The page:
Friday, February 12, 2016

Food Friday: Alternative Protein Roundup, Pork Edition

My quest for Brisbane-safe foods has brought us a variety of pork-based treats and dog food over the nearly two years I've been blogging here. We've already summed up the venison- and rabbit-based goodies, so this week it's time to take a look at an often-overlooked alternative protein. I'm not a huge ham or sausage fan, but I think we can all agree that bacon is awesome. I even chop it into tiny pieces and toss it with various training treats to make them extra-awesome.

Why Aren't There More Pork-Based Dog Foods?
Red heeler with pink pig toy
Photo by Erin Koski

Chicken is by far the most common animal protein found in dog food, beef is the second most common, and lamb third in my own experience reading infinite ingredient labels. Pork is supposed to be a poor-man's meat, cheap and plentiful right? So why isn't everyone making dog food out of it?

The first reason I've heard for not feeding pork to dogs is trichinosis, or trichinellosis. This is a parasite transmitted through consumption of raw or undercooked meat of infected animals. The worms live in the muscles until the meat is eaten, then they are released to infect the new host. This used to be a major issue with pork in particular until laws passed in 1980, along with good food storage and handling practices like freezing pork for several weeks before cooking it. Today, trichinellosis is extremely rare, with around 20 cases reported annually in the United States according to the CDC. Most of these are not from consuming commercially-raised pork though, they are from eating raw or undercooked wild game meats.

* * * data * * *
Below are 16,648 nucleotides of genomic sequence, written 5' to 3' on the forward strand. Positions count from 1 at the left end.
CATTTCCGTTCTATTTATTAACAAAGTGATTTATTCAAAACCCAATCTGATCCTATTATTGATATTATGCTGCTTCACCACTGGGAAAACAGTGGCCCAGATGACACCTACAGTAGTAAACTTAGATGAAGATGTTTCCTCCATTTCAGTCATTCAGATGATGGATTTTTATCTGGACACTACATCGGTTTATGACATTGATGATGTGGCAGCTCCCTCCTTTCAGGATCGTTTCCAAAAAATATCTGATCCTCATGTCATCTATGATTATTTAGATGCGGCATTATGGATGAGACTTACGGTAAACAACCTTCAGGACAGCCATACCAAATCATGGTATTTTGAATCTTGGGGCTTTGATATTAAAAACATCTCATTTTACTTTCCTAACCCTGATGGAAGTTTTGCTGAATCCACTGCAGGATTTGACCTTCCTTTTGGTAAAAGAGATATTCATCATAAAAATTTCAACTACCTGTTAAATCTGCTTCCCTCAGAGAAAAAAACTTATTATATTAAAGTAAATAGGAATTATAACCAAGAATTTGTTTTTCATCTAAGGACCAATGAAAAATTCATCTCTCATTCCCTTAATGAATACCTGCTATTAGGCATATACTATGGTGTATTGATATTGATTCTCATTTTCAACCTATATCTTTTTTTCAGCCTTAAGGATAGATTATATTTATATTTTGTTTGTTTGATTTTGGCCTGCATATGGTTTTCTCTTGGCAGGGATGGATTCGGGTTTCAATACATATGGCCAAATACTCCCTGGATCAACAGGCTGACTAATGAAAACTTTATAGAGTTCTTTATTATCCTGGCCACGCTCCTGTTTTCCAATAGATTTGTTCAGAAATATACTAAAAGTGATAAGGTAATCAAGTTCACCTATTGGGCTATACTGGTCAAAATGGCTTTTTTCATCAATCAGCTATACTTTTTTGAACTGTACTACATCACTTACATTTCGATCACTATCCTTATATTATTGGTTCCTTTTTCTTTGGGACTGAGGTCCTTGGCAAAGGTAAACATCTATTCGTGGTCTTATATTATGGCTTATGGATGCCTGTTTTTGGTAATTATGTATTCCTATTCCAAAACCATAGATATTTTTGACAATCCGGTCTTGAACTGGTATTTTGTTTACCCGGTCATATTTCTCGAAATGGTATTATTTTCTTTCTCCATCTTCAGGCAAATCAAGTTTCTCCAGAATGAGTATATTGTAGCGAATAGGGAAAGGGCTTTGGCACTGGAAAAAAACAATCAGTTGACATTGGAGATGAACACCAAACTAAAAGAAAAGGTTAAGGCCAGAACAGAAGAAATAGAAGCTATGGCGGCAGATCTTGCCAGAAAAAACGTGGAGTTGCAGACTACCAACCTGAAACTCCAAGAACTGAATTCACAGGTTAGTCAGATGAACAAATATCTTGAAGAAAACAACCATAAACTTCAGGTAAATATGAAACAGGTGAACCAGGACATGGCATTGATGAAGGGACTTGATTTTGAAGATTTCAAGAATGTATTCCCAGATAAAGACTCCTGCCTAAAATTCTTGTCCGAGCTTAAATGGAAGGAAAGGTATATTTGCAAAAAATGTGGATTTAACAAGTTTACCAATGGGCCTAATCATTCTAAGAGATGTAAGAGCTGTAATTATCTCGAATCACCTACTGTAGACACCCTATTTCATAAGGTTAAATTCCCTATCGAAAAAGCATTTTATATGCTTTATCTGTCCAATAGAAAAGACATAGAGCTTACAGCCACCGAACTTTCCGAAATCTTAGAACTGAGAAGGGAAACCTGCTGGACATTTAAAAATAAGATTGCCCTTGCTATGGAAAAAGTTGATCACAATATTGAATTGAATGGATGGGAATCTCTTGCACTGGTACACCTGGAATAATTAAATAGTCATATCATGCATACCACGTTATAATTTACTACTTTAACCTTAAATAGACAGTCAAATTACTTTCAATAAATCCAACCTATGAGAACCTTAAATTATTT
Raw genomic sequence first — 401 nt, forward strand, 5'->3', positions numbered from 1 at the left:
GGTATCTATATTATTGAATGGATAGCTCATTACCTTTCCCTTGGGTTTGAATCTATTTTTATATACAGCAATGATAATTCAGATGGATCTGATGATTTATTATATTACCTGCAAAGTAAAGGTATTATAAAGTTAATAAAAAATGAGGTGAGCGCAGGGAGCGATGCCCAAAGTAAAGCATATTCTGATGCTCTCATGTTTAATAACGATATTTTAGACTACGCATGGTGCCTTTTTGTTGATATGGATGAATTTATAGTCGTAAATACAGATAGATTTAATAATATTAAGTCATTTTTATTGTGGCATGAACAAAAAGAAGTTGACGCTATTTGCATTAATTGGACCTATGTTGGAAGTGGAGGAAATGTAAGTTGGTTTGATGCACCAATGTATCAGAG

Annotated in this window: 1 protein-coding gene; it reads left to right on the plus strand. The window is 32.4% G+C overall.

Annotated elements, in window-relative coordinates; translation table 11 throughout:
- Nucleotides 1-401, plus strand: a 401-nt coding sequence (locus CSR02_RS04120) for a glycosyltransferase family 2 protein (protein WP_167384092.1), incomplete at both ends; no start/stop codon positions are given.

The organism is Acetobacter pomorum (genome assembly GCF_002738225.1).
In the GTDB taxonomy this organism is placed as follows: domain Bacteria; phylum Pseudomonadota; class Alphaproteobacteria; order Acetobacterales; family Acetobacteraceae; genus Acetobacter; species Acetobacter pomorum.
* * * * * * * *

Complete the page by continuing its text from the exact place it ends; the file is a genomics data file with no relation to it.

The second reason I've heard for not feeding pork to dogs is because it supposedly causes pancreatitis. Given that Brisbane has eating tons of raw pork bones without developing it, I'm not terribly worried. The association mostly seems to be between dogs eating super-rich fat scraps and getting pancreatitis, and obviously pet food manufacturers are monitoring the fat and protein levels in their products. It mostly seems that some companies in the industry are leery of using pork just because of their customers' outdated or inaccurate information. This is actually a good thing though, because it means most dogs have never been fed pork, so it can be used as an alternative protein and part of an elimination diet.

Pork Dog Foods

It seems that some of the very best dog food companies use pork as an alternative protein. Primal offers pork-based versions of both their Nuggets and Pronto foods, and both of these use only pork and some veggies so they can be useful for helping sort out food sensitivities. Acana Singles Pork and Butternut Squash is the only kibble we've tried so far that only used pork protein.

Companies seem to be more likely to make canned foods out of pork, rather than kibble Wild Calling offers one that is just pork and vitamins to make it a complete diet. Fromm's Four Star Shredded Pork Entree is the most appetizing food we sell at work, if a dog won't eat that they won't eat anything. Nature's Variety Instinct Limited Ingredient Diets only offers a canned pork food, but offers a kibble variety for each of their other proteins. Natural Balance offers a wild boar and brown rice canned food, but no boar kibble. We got a carton of Caru Real Pork Stew in our November BarkBox.

Pork Dog Treats

All our favorite pork-based dog treats were discovered via BarkBox. The Bixbi Essentials Pork Jerky arrived in the 2014 December box. Two years ago we got some PetSafe Indigo Smokehouse Strips in our March box, last year we got some Healthy Dogma Bacon Hearts in the March Box. The August Box brought us some Wagatha's Maple Bacon Biscuits. Surprisingly, our favorite pork-based chew, the bacon-flavored Dogswell Boundless, did not come in a subscription box. 

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